Ireland controls the fate of the title. If they beat France in Paris on Saturday night with a bonus point, Andy Farrell’s team will be crowned champions. A four-try no-bonus win might still be enough, although – as expected – England claim five points against Italy in Rome. Tied teams are separated by a point difference, and Ireland are currently 23 points better off than England in this department. Ireland will also know exactly what to do, as the meeting with Stade de France is the last game on Saturday.
Eddie Jones’ men have to see Italy at Stadio Olimpico categorically, but that’s a likely scenario, given that England have beaten the Azzurri in the previous 26 encounters and scored over 1,000 points. Realistically, England might demand something like a 40-point or greater margin of victory, but it’s something they’ve achieved six times in the Championship’s 20-year history. All England can do is complete their share of the work done in pursuit of a first Six Nations title since 2017, then wait for France and Ireland to face off in Paris.
France was revitalized under new head coach Fabien Galthie, beating England and then Wales in Cardiff as they took three wins in their first four starts of this season’s Six Nations. However, losing to Scotland the last time reduced their title chances. They warmed up for Ireland by easily seeing Wales in a friendly last weekend, but they will indeed need a full bonus point win to gatecrash the English party, should Les Bleus topple over. Ireland for just the second time in the country’s last seven league games.
Scotland’s distant title hopes have faded with Ireland’s bonus points victory over Italy three days ago, but they will travel to Llanelli for a date with Wales in an atmosphere confident. They come into the game after easily seeing Georgia in a friendly last week, and will be reinforced by the return of two-time trophy-winning stars from Exeter Chiefs, Stuart Hogg, Jonny Gray and Sam Skinner. Scotland haven’t won an away win over Wales in 18 years, but they have every chance this weekend.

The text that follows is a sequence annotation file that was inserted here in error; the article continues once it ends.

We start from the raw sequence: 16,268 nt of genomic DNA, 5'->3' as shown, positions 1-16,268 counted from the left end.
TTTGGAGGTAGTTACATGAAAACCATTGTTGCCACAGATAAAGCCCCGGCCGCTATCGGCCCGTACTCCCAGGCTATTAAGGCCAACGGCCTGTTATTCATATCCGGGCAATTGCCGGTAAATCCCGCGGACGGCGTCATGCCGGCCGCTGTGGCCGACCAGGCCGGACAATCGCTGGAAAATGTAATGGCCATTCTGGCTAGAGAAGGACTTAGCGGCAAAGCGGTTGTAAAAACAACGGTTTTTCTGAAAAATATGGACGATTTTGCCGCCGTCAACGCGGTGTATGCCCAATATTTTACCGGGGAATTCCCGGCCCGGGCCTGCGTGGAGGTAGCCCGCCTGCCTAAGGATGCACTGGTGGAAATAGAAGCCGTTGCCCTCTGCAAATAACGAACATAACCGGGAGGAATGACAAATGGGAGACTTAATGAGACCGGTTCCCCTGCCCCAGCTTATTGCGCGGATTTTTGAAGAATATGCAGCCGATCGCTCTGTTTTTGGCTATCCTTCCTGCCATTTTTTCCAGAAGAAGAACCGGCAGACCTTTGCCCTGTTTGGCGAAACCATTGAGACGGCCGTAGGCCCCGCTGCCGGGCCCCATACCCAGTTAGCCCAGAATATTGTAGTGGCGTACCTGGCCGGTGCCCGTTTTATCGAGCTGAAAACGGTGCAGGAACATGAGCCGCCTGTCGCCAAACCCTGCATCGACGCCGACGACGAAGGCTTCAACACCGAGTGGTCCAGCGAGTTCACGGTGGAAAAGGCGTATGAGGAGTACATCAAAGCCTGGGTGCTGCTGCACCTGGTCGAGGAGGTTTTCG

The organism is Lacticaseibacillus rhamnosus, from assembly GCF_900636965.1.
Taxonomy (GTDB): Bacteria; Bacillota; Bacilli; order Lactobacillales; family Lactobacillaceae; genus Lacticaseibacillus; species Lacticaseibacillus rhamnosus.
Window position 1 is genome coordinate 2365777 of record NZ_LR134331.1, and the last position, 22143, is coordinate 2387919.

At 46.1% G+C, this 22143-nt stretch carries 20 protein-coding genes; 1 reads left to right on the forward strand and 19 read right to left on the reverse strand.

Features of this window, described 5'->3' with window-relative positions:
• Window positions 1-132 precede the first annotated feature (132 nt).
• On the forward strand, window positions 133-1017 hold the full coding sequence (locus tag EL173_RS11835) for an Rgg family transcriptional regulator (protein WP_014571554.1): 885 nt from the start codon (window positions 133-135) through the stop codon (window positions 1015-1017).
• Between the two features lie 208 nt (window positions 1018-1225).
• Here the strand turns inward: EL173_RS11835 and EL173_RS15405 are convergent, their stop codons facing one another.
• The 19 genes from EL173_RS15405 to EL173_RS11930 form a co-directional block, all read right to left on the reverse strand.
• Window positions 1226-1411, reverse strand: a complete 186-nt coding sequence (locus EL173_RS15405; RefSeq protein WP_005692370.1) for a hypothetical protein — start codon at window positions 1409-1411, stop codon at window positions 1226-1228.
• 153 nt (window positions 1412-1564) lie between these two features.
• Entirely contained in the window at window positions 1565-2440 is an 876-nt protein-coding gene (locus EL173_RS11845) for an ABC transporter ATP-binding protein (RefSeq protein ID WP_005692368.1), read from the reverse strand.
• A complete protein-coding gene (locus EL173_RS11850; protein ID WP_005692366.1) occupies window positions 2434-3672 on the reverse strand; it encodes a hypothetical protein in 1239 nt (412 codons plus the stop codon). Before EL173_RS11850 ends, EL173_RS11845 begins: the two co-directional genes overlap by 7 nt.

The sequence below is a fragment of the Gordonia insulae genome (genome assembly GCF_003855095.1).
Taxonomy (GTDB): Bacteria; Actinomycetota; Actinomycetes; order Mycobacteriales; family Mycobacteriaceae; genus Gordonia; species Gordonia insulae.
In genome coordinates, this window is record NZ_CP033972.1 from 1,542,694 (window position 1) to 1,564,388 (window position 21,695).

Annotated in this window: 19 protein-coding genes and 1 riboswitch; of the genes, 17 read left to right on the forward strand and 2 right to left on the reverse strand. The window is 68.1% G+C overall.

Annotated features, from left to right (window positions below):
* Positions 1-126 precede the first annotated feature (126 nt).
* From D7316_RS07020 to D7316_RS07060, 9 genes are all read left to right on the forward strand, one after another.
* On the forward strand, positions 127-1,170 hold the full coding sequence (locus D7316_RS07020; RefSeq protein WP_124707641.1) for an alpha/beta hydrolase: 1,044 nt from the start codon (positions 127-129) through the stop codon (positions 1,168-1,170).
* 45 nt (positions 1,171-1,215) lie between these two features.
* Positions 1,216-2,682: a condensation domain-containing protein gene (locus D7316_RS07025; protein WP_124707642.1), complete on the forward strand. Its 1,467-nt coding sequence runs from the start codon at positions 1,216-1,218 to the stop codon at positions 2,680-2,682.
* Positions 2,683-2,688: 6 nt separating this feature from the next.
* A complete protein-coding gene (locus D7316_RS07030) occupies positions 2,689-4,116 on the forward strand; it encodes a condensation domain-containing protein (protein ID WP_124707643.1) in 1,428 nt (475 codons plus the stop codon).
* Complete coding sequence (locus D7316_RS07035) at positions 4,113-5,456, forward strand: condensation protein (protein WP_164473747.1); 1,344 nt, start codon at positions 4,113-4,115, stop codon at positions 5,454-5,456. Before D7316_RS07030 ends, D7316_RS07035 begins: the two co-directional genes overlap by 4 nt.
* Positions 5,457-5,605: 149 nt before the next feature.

Wales, Grand Slam champions last year in head coach Warren Gatland’s final season at the helm, suffered a fourth straight loss, falling 38-21 to friendly opponents France three days ago. It’s their worst result streak since 2016, and while they can’t fight for the Six Nations title, a win is essential on Saturday not to lose momentum under head coach Wayne Pivac. Wales are certainly good enough to beat any opponent, but the pressure is on.
Italy resigns themselves to finishing bottom of the Six Nations for a 15th time and continues to make little progress against their Six Nations rivals. They have conceded 144 points and 20 tries in this season’s tournament, and face a Herculean task to prevent a crushing defeat when England arrive in Rome this weekend. With each major defeat in Italy, the debate over promoting and relegating the Six Nations screams louder at them.